Blog reader and Fabuliss friend, Emily, asked about how to brave the world of prints.
It can be scary, especially when you’re used to solids and dressing in monochrome palettes.
So first, let’s review 7 deadly mistakes to avoid.
- This dress is only appropriate if you’re 8 years old. It’s too short, the pattern doesn’t do the body any justice and I dislike the harsh contrast of the black top and bright skirt.
- There is way too much happening, from the pattern to the uneven hem. Only wear this if you want people to remember the skirt and not you.
- I don’t know if someone still has inventory from the 1990s or if they think this look is coming back. Whatever the case, it’s a dated look.
- This skirt has nothing going for it. The print is too big and swooshy. The cut is too roomy. The length is extremely unflattering. And I strongly dislike that it’s paired with a white t-shirt and shoes that cut off any chance of lengthening the leg.
- I kind of like the print pattern but this dress makes the model look like she is 2/3 rectangle – from the squared off neck line to the shapeless cut of the dress.
- The tiers on this skirt are likely meant to be “interesting” but instead make this already busy print even more chaotic. And unless you’re tall and lean, this length will likely not work for you.
- The print, the neck/belt details, the fabric and the cut of this dress are frumpy and emphasize low budget. You can do MUCH better.
With those deadly mistakes out of the way, I recommend a three-phased approach for experimenting with the world of prints.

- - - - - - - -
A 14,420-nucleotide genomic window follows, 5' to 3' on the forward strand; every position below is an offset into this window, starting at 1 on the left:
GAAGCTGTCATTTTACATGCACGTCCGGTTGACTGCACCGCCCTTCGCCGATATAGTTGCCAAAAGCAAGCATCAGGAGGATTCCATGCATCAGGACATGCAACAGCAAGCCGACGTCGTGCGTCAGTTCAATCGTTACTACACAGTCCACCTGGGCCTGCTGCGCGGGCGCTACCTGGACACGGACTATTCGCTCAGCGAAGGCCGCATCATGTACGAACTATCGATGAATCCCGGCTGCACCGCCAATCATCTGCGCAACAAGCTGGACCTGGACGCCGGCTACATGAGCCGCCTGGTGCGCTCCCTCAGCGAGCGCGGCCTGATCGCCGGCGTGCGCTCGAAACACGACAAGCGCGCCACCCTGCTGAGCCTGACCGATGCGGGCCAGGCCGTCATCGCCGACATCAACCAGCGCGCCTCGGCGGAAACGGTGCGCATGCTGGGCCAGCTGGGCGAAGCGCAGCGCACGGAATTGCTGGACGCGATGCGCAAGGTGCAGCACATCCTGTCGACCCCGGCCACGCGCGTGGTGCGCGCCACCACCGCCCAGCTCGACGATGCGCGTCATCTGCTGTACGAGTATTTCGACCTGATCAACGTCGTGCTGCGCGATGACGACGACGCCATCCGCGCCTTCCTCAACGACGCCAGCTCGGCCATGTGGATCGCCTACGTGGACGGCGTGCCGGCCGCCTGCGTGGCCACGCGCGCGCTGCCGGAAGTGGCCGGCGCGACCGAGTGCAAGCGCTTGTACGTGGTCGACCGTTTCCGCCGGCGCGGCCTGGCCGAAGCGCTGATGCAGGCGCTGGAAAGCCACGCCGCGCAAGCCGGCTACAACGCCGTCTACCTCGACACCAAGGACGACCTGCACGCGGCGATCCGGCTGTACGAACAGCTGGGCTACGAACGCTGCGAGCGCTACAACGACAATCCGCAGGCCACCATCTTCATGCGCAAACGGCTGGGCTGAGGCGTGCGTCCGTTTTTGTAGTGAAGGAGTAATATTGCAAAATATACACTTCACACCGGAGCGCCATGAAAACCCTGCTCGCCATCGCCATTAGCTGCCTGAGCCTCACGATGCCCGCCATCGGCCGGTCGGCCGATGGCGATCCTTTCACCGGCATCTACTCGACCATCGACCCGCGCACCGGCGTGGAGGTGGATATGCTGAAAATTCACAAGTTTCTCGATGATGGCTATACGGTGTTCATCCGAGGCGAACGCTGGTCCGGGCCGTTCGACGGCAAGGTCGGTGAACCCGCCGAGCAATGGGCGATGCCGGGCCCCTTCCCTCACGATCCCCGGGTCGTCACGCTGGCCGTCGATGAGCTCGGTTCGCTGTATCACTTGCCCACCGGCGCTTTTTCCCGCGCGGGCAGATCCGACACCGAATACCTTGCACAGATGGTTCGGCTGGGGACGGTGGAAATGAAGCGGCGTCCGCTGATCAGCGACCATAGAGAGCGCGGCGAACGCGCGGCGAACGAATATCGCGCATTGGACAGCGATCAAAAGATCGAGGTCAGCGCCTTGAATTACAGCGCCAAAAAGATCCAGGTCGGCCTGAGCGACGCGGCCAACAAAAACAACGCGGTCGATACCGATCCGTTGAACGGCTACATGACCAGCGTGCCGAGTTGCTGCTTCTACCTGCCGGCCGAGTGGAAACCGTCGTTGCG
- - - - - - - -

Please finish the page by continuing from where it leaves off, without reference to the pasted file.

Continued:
See below for ideas, including pieces for regular and plus sizes and featuring one of my favorite basics from Land’s End – the fine gauge ruffle cardigan. A variety of colors are offered in petite, regular and plus sizes.
STEP 1: Beginner Patterns and Colors
- The structured and fitted Anne Klein sheath dress on the left is officially an animal print, but it’s a quiet take on an animal print.
- On the right, the abstract pattern on The Limited’s dart waistband pencil skirt provides a hint of color and pattern without screaming PATTERN.
STEP 2: Turn Up the Volume
Once you’re comfortable wearing a simple print, try something with a bolder color or pattern. Again, keep the details on the prints to a minimum.
- In general, I like the rule that a pattern/print element should not be larger than one’s fist. In the case of the dress on the left, this black and white sundress from JCPenney works because the large print is sparse.
- The bolder color of the a-line skirt on the right from Nordstrom is offset with a flirty, summery pattern. This skirt can easily go from work to happy hour.
Pair the dress or skirt with a jacket from Nordstrom (left) or Ann Taylor LOFT (right) for a dressy day. Swap either of these jackets out with a white denim jacket and jewels for date night or go bold with a yellow cardigan.
STEP 3: Stop Traffic
- This watercolor patterned skirt on the left from Macy’s might be a little on the fussy side. But it’s contemporary because of the bold colors and it’s classic pencil shape.
- The sheath dress on the right, available from Kohl’s, is a great example of a less expensive dress. It’s a classic cut with an a-line skirt, a contemporary pattern and a pop of color for the waist.
In general, I agree with the shoe selections each skirt/dress is pictured with, which are heels to add shape to the legs. Go with a wedge if a plain heel is too uncomfortable and bring a pair of cute flats if you want to give you feet a break.
If you want personalized help picking out prints and pairing them with different layers and accessories, Fabuliss can help! Contact me at firstname.lastname@example.org to get started.